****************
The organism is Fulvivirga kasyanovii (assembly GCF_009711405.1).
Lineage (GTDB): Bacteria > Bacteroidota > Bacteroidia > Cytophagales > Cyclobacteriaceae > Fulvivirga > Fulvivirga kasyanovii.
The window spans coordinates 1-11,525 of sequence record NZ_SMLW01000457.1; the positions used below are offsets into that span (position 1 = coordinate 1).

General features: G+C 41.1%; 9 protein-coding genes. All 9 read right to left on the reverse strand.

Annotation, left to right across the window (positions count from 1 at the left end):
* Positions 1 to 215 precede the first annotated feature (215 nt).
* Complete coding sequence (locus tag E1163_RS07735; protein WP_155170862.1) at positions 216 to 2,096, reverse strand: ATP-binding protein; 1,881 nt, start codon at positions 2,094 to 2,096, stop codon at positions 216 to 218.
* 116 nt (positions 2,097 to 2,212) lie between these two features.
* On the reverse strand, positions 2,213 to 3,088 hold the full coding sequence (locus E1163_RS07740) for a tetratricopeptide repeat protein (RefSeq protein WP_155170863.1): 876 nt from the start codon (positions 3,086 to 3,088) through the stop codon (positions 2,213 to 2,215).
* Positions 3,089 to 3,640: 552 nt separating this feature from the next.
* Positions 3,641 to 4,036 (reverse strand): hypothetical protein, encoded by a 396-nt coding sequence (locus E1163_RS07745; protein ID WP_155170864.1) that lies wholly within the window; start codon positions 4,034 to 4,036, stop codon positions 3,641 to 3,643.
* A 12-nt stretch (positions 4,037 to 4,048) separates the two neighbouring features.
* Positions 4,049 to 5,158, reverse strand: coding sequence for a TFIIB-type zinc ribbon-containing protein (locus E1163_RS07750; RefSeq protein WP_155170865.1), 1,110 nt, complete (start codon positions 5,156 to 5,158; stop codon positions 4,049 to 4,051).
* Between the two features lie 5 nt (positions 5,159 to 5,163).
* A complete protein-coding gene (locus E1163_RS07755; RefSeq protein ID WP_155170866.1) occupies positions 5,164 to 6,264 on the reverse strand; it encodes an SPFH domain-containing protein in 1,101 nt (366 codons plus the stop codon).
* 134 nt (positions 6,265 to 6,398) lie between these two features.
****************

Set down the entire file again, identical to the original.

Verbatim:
The organism is Fulvivirga kasyanovii (assembly GCF_009711405.1).
Lineage (GTDB): Bacteria > Bacteroidota > Bacteroidia > Cytophagales > Cyclobacteriaceae > Fulvivirga > Fulvivirga kasyanovii.
The window spans coordinates 1-11,525 of sequence record NZ_SMLW01000457.1; the positions used below are offsets into that span (position 1 = coordinate 1).

General features: G+C 41.1%; 9 protein-coding genes. All 9 read right to left on the reverse strand.

Annotation, left to right across the window (positions count from 1 at the left end):
* Positions 1 to 215 precede the first annotated feature (215 nt).
* Complete coding sequence (locus tag E1163_RS07735; protein WP_155170862.1) at positions 216 to 2,096, reverse strand: ATP-binding protein; 1,881 nt, start codon at positions 2,094 to 2,096, stop codon at positions 216 to 218.
* 116 nt (positions 2,097 to 2,212) lie between these two features.
* On the reverse strand, positions 2,213 to 3,088 hold the full coding sequence (locus E1163_RS07740) for a tetratricopeptide repeat protein (RefSeq protein WP_155170863.1): 876 nt from the start codon (positions 3,086 to 3,088) through the stop codon (positions 2,213 to 2,215).
* Positions 3,089 to 3,640: 552 nt separating this feature from the next.
* Positions 3,641 to 4,036 (reverse strand): hypothetical protein, encoded by a 396-nt coding sequence (locus E1163_RS07745; protein ID WP_155170864.1) that lies wholly within the window; start codon positions 4,034 to 4,036, stop codon positions 3,641 to 3,643.
* A 12-nt stretch (positions 4,037 to 4,048) separates the two neighbouring features.
* Positions 4,049 to 5,158, reverse strand: coding sequence for a TFIIB-type zinc ribbon-containing protein (locus E1163_RS07750; RefSeq protein WP_155170865.1), 1,110 nt, complete (start codon positions 5,156 to 5,158; stop codon positions 4,049 to 4,051).
* Between the two features lie 5 nt (positions 5,159 to 5,163).
* A complete protein-coding gene (locus E1163_RS07755; RefSeq protein ID WP_155170866.1) occupies positions 5,164 to 6,264 on the reverse strand; it encodes an SPFH domain-containing protein in 1,101 nt (366 codons plus the stop codon).
* 134 nt (positions 6,265 to 6,398) lie between these two features.